Post by TheWallsScreamedPoetry on Dec 22, 2006 14:56:57 GMT
Opening New Doors John Densmore’s Afro-Latin-fueled Tribaljazz warms up the Promenade
~ By KIRK SILSBEE ~
Densmore’s tribe: the drummer and his group at Hear Music
Santa Monica’s Third Street Promenade got an extra measure of holiday cheer on Wednesday, December 13, when drummer John Densmore’s Tribaljazz convened in front of Hear Music and gave the passing throng a shoppers’ serenade. Seventy or so people stopped and gathered around the tiny fenced area that served as a sidewalk bandstand. It proved to be many cuts above the usual one-man-bands and boombox buskers so familiar to the thoroughfare. The music, and the caffeinated drinks dispensed by the Starbucks concession in the store, took the edge off the brisk night air. A bit of a glow seemed to linger over the premises.
Densmore, forever associated with the jazz-imbued drumming he gave to the late-’60s rock of the Doors, has expanded his conception of the role of the trap drums in an ensemble. This is a percussion-driven, jazz-informed band, with two African conga players, an Italian hand percussionist, a Cuban electric bassist, a reed player, and a keyboardist. The music it performed – drawn from its recently released self-titled debut for Santa Monica-based Hidden Beach Records – was all about rhythms. When versatile reedman and group cofounder Art Ellis didn’t blow, he was tapping a cowbell or shaking a chekere. Tribaljazz is a band of players, not prima donnas, and they do what’s necessary to move the music forward.
Within the Doors, Densmore worked in a somewhat constricted format – although, as rock bands go, it used an unusual variety of musical forms. In this configuration, the time signatures are more challenging and the structures looser. It’s a chameleonic mélange of music that’s Latinate one minute and African the next. All over the map, yes, but this musical map is of an uncharted territory.
Grayer and leaner than we remember from his strange days, Densmore seemed quite happy to be driving this outfit. Ellis got a full, beautiful tone on all of his horns, and this was all the more impressive when you factored in the effect of the cold night air on the notoriously temperamental soprano sax. During “Blues for Bali,” his alto sang, and his “Skytrails” flute was full of rhythmic drive while Densmore tattooed the hi-hat. Why haven’t we heard of him before?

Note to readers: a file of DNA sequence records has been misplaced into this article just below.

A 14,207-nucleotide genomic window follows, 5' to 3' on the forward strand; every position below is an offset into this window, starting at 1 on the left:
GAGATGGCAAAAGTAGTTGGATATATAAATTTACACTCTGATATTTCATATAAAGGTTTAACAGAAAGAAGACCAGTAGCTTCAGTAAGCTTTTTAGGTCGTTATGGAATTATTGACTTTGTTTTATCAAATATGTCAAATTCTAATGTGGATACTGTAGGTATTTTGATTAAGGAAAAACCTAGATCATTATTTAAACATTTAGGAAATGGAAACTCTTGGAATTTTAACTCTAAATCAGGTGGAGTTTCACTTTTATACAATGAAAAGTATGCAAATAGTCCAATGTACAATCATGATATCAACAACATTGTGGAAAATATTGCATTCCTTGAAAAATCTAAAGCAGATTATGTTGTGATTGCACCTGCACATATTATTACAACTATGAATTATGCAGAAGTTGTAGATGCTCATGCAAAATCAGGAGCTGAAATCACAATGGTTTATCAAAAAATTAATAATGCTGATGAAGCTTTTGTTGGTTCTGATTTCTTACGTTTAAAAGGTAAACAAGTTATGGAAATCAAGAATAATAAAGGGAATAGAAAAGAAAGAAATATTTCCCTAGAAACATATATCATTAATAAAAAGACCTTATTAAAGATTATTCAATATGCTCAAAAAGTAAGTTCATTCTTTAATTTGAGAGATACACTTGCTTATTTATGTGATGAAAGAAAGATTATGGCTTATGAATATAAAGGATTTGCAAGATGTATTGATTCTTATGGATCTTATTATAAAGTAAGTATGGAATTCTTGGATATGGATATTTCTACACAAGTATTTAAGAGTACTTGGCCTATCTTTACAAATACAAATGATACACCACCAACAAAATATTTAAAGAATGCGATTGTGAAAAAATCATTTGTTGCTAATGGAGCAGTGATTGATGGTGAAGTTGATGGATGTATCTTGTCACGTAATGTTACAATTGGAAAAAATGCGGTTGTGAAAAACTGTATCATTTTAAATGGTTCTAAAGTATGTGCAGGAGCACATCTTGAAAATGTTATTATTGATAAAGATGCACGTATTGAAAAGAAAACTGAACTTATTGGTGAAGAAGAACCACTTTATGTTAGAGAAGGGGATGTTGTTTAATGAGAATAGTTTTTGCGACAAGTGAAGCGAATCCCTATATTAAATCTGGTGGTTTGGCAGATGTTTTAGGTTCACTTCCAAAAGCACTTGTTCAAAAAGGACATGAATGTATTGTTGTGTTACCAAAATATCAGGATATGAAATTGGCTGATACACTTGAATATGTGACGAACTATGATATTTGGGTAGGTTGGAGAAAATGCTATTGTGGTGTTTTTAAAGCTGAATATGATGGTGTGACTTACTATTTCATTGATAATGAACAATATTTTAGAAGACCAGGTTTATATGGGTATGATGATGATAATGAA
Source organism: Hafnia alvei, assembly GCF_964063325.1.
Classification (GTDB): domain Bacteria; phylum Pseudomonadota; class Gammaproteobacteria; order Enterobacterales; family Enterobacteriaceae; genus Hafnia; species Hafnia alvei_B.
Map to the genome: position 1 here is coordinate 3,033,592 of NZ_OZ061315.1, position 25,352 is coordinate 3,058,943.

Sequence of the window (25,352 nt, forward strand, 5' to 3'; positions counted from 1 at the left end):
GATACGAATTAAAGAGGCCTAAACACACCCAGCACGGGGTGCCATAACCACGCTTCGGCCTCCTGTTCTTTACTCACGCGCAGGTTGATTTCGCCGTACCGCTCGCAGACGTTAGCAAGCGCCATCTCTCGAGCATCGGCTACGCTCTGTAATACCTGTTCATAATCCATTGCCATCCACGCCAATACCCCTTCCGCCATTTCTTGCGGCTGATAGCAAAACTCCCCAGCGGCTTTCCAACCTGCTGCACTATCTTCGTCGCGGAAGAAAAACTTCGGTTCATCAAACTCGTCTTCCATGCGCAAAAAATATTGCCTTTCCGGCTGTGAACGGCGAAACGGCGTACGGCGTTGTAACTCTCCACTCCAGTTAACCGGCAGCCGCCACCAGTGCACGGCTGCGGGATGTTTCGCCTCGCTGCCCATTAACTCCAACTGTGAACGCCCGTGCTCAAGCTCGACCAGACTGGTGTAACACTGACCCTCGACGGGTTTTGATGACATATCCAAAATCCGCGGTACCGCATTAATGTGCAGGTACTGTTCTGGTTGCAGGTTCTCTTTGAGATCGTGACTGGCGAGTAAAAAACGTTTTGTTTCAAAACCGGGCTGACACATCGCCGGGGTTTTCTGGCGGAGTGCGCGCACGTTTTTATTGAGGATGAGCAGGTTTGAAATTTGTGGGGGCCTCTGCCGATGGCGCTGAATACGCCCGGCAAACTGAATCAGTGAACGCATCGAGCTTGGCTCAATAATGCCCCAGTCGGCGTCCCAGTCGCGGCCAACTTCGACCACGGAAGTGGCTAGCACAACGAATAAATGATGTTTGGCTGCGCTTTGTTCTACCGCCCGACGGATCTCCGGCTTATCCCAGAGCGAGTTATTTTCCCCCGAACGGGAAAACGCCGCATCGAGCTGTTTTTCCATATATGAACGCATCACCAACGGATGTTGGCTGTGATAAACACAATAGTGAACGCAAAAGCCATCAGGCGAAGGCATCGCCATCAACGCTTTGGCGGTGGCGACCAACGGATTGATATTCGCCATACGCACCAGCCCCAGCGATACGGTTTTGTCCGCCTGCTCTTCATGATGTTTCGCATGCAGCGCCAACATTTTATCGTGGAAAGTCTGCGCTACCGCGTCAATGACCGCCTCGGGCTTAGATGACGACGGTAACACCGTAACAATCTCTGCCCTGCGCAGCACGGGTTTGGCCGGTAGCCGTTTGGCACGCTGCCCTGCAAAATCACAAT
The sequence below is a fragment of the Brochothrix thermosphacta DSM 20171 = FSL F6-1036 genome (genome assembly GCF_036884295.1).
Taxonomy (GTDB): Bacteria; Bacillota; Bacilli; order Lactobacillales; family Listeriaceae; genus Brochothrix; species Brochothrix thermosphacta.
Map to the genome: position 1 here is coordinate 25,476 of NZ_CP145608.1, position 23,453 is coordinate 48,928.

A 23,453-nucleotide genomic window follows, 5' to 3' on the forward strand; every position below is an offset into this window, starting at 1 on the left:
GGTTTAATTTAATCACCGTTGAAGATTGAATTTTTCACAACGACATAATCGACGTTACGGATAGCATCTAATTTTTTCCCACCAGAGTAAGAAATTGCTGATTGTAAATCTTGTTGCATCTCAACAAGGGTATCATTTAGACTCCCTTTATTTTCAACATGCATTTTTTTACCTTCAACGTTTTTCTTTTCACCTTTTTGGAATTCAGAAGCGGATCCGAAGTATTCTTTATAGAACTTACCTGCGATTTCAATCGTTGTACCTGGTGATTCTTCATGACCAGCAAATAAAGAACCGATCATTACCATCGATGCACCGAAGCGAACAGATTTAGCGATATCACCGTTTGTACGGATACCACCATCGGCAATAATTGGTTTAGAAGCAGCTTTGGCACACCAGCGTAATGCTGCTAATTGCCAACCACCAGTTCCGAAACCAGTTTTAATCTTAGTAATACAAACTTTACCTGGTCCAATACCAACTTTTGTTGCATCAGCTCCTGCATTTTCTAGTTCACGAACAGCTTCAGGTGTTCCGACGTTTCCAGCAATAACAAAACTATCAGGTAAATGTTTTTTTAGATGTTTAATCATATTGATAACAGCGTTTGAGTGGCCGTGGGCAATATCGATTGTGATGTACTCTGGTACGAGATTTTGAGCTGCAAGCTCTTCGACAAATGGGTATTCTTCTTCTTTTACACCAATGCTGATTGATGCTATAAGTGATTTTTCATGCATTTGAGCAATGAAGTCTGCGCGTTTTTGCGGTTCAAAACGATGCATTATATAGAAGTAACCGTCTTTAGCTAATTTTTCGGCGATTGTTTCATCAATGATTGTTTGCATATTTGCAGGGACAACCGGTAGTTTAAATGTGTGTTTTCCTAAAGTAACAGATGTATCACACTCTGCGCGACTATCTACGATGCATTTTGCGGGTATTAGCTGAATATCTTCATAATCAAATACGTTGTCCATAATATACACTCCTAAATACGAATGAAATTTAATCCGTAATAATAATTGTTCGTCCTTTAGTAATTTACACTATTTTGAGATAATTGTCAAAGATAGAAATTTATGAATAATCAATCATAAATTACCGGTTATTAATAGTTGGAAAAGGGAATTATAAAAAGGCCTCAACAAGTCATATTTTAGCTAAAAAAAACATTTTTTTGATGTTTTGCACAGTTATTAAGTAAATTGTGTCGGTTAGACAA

Keyboardist Dennis Hamm is another find. He played the Roland RD-600 with a keen sense of dynamics. (The electric instruments in this ensemble don’t sonically outrank the acoustic ones.) His thoughtful solo on “Blues for Bali” showed an understanding of Bill Evans, and Hamm let his chords resonate at the end of a given phrase, to dramatic effect. Densmore lightly referred to bassist Carlitos del Puerto as “our Jaco Pastorius” – the late jazz-bass virtuoso – but the simile wasn’t out of place. His lines on the five-string electric bass were mobile and melodic, yet the rhythmic pocket was served.
Virtuoso drummers sometimes forget that their job is to provide time and rhythm. Densmore played a stripped-down trap set and took no solos. Instead, he rode the beat, taking care to shade and embellish, almost letting the music play itself. Sometimes bandleaders lead best by leading least.
Densmore introduced “Riders on the Storm” as “our token Doors song … .” It was Latinized to the point of redesign, but a nice romp nonetheless. Using the African motif of adding a beat at the end of each measure during a chorus, the group invigorated the listening experience and recast the familiar. As Densmore tapped out the bossa introduction to “Vegetable Wizard,” an audience wag couldn’t resist singing: “You know the day destroys the night … .” Public recognition could rest on worse things.
An exchange of fours with traps and the two congueros on the popping “Skytrails” set the tone for the 40-minute set: joyous music made by people glad to be in each other’s company. The dashiki-clad Marcel Adjibi, a native of Senegal, left his congas and moved to the sidewalk for a high-kicking gambol, adding a theatrical flourish to the short recital that brightened this cool night.